So a lot of fairy tales were actually made to teach kids lessons and to scare them, Turkish folklore is very much in that vein. It’s very much a country where the society is built upon kids being pretty obedient. They don’t have very much independence really even in college, especially if you’re a girl. You live in your parents home really until you get married or you move in with a different family member. It’s a pretty restricted society for kids. So a lot of stories tend to be kind of negative and ‘You shouldn’t do this’. And Gypsies are a big thing in Turkey. Any story that teaches kids a lesson, in these stories there’s usually this interesting character, they call her a hoca which is like a teacher. There’s always this like old man who will impart some wisdom on to the kids. And the guy always appears to be really stupid and then he turns out to be the smartest one. The Nasreddin Hoca is the guys name and he appears in a bunch of stories, and Nasreddin is his name and Hoca means teacher. So one day Nasreddin’s neighbor asked him, ‘Teacher do you have any 40 year old vinegar?’ ‘Yes I do’ answered Nasreddin ‘Can I have some I need some to make an ointment’ said the neighbor. Nareddin answered, ‘No you can’t have any. If I gave my 40 year old vinegar to just anyone I wouldn’t have had it for 40 years would I?’ So this is kind of a joke but kind of not, and they just tell these stories to people.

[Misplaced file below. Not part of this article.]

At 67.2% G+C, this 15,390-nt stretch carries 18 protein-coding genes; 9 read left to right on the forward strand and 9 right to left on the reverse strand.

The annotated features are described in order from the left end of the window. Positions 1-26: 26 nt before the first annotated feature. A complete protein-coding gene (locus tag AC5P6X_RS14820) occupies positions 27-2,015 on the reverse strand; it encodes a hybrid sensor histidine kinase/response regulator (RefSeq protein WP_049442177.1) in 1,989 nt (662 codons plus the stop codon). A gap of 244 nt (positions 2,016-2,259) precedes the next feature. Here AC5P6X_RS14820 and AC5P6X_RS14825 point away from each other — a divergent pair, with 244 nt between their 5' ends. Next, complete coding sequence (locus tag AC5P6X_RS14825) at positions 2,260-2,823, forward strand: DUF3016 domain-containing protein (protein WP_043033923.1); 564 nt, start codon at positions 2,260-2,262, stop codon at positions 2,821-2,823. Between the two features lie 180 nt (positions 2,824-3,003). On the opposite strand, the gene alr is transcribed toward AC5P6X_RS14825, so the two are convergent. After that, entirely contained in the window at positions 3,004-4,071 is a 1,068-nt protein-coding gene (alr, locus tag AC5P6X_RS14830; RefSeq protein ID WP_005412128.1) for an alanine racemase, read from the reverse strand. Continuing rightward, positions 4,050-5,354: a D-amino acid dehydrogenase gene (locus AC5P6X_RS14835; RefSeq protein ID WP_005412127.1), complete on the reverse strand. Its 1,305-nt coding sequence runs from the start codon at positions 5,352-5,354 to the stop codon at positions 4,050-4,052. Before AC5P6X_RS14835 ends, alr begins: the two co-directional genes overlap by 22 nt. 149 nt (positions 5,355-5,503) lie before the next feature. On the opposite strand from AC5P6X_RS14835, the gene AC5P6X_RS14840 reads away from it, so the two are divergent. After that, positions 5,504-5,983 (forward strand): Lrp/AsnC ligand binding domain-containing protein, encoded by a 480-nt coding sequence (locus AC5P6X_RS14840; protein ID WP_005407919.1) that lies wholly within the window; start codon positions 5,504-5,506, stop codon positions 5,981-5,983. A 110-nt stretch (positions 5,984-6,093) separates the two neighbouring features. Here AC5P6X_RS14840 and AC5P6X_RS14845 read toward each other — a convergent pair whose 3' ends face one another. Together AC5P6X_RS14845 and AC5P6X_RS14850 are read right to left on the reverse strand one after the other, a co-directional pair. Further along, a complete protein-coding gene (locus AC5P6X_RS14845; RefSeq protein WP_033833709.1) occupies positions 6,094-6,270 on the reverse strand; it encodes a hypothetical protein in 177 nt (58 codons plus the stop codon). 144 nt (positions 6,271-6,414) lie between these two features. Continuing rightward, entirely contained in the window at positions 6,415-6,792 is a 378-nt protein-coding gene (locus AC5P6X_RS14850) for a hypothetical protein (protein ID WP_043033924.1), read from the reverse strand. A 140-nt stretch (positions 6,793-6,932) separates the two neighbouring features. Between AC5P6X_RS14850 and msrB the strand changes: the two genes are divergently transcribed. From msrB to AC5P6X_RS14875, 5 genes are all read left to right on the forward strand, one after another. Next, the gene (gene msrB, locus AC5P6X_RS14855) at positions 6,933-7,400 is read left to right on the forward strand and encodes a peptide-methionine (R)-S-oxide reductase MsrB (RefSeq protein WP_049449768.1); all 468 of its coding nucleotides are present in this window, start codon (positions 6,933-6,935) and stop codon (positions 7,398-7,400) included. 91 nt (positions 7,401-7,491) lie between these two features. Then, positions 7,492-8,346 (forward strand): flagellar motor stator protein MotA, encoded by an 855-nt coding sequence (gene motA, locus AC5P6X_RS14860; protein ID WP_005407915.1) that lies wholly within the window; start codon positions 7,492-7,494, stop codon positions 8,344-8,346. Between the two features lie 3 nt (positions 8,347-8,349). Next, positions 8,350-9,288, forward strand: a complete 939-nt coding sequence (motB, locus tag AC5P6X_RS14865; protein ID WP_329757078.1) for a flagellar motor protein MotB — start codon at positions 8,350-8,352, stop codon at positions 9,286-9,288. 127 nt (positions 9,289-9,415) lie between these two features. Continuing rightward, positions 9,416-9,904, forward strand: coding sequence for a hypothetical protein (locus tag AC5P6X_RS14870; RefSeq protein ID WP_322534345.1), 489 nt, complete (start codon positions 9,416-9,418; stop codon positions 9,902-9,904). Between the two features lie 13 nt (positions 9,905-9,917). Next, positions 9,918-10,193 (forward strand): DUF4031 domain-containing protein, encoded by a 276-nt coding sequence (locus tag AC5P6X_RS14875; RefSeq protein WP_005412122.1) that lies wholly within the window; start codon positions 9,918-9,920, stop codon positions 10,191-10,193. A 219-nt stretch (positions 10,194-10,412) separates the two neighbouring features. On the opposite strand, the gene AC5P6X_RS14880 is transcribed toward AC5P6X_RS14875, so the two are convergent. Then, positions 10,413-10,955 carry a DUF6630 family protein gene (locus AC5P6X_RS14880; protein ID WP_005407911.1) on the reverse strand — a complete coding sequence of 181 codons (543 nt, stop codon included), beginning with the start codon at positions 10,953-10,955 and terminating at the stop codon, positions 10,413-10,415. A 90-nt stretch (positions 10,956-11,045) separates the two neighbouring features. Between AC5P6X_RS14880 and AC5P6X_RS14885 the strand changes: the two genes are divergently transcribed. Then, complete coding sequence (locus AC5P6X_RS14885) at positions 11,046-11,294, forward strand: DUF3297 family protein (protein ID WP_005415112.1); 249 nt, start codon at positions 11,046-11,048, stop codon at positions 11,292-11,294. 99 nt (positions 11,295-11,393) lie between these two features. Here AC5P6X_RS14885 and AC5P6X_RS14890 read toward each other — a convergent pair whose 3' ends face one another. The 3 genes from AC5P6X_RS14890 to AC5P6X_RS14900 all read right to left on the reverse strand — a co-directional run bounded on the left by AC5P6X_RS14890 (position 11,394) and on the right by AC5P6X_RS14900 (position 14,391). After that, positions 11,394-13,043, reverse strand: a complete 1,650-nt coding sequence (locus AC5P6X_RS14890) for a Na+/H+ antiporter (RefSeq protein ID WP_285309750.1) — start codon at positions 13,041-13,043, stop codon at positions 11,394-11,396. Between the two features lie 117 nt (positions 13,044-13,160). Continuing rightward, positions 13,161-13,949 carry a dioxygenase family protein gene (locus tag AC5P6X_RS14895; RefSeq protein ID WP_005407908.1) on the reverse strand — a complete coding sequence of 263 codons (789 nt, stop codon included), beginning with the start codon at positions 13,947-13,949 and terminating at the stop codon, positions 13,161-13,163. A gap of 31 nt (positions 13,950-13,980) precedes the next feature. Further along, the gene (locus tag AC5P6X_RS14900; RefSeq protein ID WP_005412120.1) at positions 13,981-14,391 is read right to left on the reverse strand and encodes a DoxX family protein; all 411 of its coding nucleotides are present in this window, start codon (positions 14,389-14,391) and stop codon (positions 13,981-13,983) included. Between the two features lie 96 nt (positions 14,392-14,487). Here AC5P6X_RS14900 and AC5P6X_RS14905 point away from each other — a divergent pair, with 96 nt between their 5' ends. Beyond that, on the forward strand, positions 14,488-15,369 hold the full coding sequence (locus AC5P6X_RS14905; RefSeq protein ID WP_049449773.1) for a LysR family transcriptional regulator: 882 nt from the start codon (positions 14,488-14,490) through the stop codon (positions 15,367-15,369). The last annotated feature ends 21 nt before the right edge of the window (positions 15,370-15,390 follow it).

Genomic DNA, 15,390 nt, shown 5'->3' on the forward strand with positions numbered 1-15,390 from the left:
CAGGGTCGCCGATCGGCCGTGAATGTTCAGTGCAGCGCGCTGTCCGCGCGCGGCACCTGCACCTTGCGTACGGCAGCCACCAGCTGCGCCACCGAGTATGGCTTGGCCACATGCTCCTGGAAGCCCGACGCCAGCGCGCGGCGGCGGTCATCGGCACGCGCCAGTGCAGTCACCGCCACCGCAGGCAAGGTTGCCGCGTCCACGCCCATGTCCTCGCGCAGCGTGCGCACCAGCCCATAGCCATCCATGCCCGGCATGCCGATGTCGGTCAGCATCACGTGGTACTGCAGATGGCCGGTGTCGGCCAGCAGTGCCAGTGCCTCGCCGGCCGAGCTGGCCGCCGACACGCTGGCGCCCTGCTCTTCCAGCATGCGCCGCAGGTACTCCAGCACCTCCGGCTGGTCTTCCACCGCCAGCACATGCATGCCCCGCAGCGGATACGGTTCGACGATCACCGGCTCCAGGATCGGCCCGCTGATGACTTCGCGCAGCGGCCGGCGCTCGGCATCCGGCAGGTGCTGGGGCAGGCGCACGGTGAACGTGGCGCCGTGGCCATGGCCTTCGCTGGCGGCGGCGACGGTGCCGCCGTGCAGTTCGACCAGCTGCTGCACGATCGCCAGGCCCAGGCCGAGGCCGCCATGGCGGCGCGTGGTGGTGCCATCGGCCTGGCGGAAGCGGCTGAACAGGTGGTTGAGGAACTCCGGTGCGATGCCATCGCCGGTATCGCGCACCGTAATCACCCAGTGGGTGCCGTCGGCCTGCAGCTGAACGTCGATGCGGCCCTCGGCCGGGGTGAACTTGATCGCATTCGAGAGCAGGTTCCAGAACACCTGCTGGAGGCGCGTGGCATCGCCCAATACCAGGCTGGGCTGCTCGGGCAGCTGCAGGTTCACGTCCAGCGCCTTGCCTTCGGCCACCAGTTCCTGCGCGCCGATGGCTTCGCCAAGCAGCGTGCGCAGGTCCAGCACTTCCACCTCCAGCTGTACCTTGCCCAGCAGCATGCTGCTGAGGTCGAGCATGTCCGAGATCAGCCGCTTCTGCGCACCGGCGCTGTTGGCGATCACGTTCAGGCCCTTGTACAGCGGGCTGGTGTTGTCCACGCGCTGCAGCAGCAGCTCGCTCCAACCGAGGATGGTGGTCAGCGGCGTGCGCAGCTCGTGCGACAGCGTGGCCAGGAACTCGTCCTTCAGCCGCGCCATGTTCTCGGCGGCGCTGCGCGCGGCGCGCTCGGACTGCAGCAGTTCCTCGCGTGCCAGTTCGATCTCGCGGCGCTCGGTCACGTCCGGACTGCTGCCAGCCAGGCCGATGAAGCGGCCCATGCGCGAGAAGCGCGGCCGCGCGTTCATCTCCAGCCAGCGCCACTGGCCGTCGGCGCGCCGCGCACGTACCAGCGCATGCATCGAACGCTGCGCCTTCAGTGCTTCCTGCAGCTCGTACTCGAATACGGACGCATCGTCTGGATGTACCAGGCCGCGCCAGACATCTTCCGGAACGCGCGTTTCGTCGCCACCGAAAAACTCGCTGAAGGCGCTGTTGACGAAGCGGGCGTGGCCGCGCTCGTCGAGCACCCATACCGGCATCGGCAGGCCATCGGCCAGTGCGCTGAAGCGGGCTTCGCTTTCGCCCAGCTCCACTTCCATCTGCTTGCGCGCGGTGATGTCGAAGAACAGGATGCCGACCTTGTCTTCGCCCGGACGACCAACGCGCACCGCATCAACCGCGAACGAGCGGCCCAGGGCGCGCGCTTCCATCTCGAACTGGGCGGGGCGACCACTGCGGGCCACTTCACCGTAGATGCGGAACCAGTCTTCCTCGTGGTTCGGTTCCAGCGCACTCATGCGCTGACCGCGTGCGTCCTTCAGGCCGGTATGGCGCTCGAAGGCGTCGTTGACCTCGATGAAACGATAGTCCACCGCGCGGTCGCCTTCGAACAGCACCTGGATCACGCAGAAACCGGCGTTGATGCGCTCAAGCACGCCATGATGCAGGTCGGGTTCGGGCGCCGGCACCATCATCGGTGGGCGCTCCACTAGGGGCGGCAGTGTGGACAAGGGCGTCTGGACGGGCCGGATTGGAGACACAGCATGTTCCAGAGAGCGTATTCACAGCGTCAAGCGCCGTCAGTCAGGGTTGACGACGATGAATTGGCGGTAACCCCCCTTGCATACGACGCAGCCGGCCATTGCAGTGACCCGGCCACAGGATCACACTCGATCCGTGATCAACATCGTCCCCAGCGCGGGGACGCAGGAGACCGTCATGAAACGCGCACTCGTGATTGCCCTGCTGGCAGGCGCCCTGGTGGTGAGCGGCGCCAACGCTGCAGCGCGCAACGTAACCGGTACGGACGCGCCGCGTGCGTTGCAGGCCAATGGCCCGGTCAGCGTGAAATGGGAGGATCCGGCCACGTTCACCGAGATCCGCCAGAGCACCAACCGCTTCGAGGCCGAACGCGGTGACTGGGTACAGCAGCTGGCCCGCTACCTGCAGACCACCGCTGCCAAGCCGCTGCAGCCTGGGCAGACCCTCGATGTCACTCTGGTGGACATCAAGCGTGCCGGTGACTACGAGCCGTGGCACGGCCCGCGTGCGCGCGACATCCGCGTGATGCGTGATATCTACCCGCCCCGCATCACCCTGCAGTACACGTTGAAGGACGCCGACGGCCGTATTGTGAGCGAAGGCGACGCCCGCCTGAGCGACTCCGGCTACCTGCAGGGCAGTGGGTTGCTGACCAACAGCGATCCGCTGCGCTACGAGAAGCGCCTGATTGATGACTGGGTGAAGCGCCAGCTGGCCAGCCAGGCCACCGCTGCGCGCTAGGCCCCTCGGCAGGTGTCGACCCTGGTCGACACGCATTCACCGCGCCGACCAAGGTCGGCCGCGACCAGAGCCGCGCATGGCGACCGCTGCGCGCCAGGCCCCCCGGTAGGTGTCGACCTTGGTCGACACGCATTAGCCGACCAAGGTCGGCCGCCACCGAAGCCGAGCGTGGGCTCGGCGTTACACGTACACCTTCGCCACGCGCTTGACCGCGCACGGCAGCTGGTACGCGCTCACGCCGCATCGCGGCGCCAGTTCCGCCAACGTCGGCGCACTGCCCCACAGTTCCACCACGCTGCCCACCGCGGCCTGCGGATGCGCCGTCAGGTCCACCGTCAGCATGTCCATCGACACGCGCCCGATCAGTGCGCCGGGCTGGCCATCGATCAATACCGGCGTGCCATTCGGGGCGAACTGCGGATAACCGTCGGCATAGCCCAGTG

Analysis:

Informant C tells here about how in Turkey they use fairy tales to teach lessons to children and how to behave. In this story the neighbor asks for some vinegar but gets turned away. Although this story may seem harsh, it effectively teaches children that you have to be prepared in case something goes wrong and you can’t always rely on strangers to help you through. This story may reflect the values of self sufficiency and hard work in Turkey, and the importance of teaching children these values.

For this story and other Nasreddin Hoca stories see

Stories from Nasreddin Hoca. (2005, January 1). Retrieved April 30, 2015, from http://www.sivrihisar.net/stories.htm